Editorial: Mourning The Potential Loss of a “Normal” Life During a Coronavirus Pandemic

Am I going to have to wash my hands for 20 seconds, and avoid touching my face,
for the rest of my life? (Photo by Allie Smith on Unsplash)

There is a small subReddit community (4,600 members) called r/COCID19_support. The creator states in the welcome message:

It had come to my attention that a lot of news about the epidemic had been causing spikes in anxiety and problems with people’s mental health, which really exacerbates the problem.

And with more and more cities going into in lockdown and more people forcing quarantines it seems that mental health is CRITICAL at this point in time. So hence comes this sub.

We offer non-judgemental peer support, not necessarily professional advice. You can check out rules and guidelines for more.

People have written all kinds of posts, talking about all kinds of problems they are having in trying to cope with a coronavirus pandemic, but one writer in particular made me realize something profound about this coronavirus pandemic: that we have no idea what could happen, how our lives could change, or how long that change would last.

That person wrote:

I think I’m experiencing grief over what I see to be the surety of loss of “normal” life as we know it, at least for an unknown period of time in the future.

I saw an ad on my Facebook timeline – ‘Wicked’ is going to be playing in Des Moines this July. (Well, at least it’s scheduled for then).

I don’t think I’ll get to ever see ‘Wicked,’ or if I do, it might be years from now.

IF the cast continues to tour, IF the theaters are still even open then, would I even feel safe enough to go anywhere with a crowd?

Now multiply that by any future events – even seeing a movie at the local theater. Concerts. Shopping malls. Going out to dinner. Visiting with family or friends?

How long until we’re restricted from driving around the country?

When will travel be safe again? I really enjoyed cruising, I enjoyed going by airplane, train, or even bus sometimes. I enjoyed seeing other countries and tourist spots.

Judging just by what I see other places going through, this virus isn’t only affecting if people live, get sick, or die. It will change our entire way of life.

I’m sad because I already see what I’ll be missing, and I don’t know if that will be for the rest of my life or for how long.

At age 56, signifcantly overweight, and with three underlying health conditions (hypertension, asthma, and type II diabetes), I am at risk of a severe reaction to SARS-CoV-2 infection. I’ve prepared as best I can; I’ve stocked up on all my prescription medications for three months, and stocked up on non-perishable food and even some over-the-counter medications if I should get sick. (Yes, I even stocked up on toilet paper.)

But now I realize that, according to the latest advice put out by the U.S. Centers for Disease Control, I am going to have to avoid going out—to restaurants, to movies, to pretty much anywhere where I could encounter crowds or be potentially exposed to someone with COVID-19. Basically, I’m going to be going to work, and every so often to the local grocery store and drug store…and that’s pretty much it.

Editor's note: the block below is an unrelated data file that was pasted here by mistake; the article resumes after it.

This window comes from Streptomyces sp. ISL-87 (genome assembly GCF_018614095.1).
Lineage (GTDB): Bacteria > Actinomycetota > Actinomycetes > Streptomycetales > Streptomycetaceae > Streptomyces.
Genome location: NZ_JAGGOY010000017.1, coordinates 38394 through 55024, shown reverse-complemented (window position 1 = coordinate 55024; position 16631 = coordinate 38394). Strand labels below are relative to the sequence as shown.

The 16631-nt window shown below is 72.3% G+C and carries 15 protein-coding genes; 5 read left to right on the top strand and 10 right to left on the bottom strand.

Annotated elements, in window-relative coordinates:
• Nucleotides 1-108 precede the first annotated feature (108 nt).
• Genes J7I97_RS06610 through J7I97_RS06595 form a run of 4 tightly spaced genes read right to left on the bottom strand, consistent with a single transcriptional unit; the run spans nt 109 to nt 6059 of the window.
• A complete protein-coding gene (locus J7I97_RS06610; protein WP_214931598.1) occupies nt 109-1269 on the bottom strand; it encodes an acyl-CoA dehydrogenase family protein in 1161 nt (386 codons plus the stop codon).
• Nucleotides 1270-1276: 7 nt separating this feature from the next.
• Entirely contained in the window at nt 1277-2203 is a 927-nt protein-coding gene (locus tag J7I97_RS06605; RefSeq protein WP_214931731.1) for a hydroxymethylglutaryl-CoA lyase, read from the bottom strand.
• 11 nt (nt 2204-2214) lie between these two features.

Screencap from the CDC coronavirus website

I have made some bad choices in my life (notably, not taking my need to lose weight seriously, which has led to my problems with hypertension and diabetes) and I have had some bad luck with genetics (notably, my lifelong asthma and depression).

And it would appear that that particularly unlucky combination of circumstances might just lead me to stay stuck in my apartment during a coronavirus pandemic, terrified of getting severely ill, and possibly even dying, from a minuscule virus that started halfway around the world.

SARS-CoV-2 coronavirus (Wikipedia)

It is a very discomforting and depressing thought.

I might not be as emotionally or mentally prepared for this as I like to pretend I am. God, I wish I had a crystal ball, just to see what is going to happen, tonight. To me. To my friends and family and coworkers. To all of us.

I wish I had a crystal ball…

UPDATED! SARS-CoV-2 and COVID-19 Update: March 9th, 2020 (And Why the Coronavirus Is Donald Trump’s Chernobyl)

Well, my regular go-to statistics dashboard of COVID-19 outbreaks by Johns Hopkins University suddenly decided to break down their Canadian statistics by province instead of by city (how dare they!?!!), so I have been forced to use this dashboard instead, which still indicates which communities have had outbreaks (note that on this particular map, there is no difference in the size of the circles to indicate the number of cases; each red circle indicates at least one case of COVID-19):

So, as you can see, the closest that the coronavirus has come to me in the blessed frosty hinterlands of the Canadian prairies (so far) are 7 reported cases of people infected with the SARS-CoV-2 virus in Edmonton and Calgary, and 2 cases in the Minneapolis/St. Paul area. There’s still a reassuring empty space around me on this map with no red circles, but I know full well that this situation can change abruptly.

Among the news on this truly extraordinary day:

Unable to sleep early this morning, I sent the following text messages to my brother and his family in Alberta: